4. Is it a cost-effective process for both parties? Lower paid employees may struggle with the added cost of several more hours of heating, lighting and electronic communications. Will members of your team need to spend more time and resource working flexibly than they would if they were working in the office?
5. Do you allow your employees to work in public areas? Or on unsecured networks? If they are working on confidential documents, what kind of security protocols do you have in place?
6. Does the role require frequent interaction and meetings with co-workers? Will setting up meetings on Skype or similar video meetings produce the best productivity outcomes, or will it hinder the decision-making process?
7. What happens if you realise the person is working from home but not meeting their targets? Ensure you are able to have honest conversations about what you are both getting (or not getting) from the arrangement. Regularly review how it is working for both sides.
8. Ensure that there are guidelines in place for the hours they will be working. A variation in a person’s start and finish time is easy to set up, but if this becomes a blurred line, then neither party can be sure when they are expected to be available, and resentments can soon creep in on both sides.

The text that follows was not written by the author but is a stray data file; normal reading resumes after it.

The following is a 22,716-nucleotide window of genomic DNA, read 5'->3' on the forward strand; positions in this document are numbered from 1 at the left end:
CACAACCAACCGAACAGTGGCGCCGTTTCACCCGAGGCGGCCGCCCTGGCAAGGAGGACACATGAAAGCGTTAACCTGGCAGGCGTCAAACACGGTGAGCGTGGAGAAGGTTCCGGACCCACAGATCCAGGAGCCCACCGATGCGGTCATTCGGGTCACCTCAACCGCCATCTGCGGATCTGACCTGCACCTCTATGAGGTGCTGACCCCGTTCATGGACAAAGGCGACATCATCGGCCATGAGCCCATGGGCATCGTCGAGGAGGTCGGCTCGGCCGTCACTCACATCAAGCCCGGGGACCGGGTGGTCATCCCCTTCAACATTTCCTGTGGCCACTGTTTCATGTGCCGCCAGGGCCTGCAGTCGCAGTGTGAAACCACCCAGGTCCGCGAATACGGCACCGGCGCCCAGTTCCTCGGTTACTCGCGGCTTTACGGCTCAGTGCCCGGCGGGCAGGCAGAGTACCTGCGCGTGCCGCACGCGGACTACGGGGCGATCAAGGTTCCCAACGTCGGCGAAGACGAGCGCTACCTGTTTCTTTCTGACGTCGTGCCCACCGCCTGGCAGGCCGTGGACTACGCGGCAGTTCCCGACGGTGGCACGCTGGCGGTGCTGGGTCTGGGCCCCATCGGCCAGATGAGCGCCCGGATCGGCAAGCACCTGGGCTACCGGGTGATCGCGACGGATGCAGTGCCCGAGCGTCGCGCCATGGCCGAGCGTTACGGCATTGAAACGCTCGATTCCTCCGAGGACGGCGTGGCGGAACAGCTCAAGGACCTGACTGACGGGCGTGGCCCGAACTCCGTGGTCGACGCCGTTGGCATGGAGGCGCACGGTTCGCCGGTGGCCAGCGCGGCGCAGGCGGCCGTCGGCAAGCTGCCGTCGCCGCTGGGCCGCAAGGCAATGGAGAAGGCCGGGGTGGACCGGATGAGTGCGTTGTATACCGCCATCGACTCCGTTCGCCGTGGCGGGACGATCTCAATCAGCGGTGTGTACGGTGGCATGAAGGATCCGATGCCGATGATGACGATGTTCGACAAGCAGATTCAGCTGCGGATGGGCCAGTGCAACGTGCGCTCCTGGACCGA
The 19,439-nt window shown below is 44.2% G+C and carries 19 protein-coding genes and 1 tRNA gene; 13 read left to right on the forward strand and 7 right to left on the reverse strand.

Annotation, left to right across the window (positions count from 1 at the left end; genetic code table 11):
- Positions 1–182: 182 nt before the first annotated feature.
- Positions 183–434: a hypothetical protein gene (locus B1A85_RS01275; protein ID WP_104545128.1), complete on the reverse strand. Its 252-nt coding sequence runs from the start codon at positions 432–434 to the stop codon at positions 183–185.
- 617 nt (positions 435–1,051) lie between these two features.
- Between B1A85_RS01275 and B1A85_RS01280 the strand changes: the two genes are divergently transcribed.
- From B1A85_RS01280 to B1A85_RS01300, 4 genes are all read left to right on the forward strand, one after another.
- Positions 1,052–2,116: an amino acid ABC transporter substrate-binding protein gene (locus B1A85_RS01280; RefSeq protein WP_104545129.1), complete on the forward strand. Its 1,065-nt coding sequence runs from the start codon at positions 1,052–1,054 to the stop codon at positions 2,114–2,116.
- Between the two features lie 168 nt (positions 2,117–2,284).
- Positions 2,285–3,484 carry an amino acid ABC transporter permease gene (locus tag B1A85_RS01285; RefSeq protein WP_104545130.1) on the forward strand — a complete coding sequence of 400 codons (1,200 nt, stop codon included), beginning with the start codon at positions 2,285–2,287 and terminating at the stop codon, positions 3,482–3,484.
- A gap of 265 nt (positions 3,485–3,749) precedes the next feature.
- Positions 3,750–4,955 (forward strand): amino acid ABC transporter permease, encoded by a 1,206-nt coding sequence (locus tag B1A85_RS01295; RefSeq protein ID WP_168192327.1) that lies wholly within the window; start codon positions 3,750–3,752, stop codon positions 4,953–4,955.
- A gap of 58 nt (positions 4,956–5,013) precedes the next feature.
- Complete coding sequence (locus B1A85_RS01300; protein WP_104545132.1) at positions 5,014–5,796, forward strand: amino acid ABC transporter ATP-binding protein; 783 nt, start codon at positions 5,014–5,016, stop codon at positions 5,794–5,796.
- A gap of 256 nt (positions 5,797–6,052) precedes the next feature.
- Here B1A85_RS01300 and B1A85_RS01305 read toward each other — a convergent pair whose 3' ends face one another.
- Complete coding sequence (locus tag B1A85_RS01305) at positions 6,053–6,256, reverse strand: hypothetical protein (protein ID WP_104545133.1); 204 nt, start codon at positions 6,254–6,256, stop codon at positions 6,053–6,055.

9. Following on from the point above, will the arrangement specify an employee’s right not to be contacted? Are they permitted to specify times when they aren’t expected to answer the phone or emails? Workers in France have a legal right to ignore emails and phone calls which arrive out-of-hours and whilst we are not advocating that this should be the case here, there is a balance and it just needs to be talked about.
10. Don’t be afraid to set up face-to-face contact on a regular basis, not just to catch up on current workloads, but to discuss how they are managing. It may be harder to spot issues such as mental ill health and setting up person-to-person contact will enable both parties to talk about issues with confidence.
11. If a team member is working remotely, but not at home, for example working on an overseas project in a different time zone, then make sure you are both aware of their working hours and when they can and can’t be contacted and ensure that their down time is respected by those back in their base country.
12. Remember social contact is important for wellbeing. Sometimes social interaction, a fun environment and the ability to belong is important to ‘coming’ to work. Ensure regular team meetings and if needed vary the location to help the logistics of coming together.
Remote working can be a powerful tool for setting your business up as a flexible and considerate employer, and it is clearly something that many workers value. Although it may not be for everyone, with some simple and easy guidelines, and regular communication it can be an amazing and effective way to manage the work life balance we are all craving for.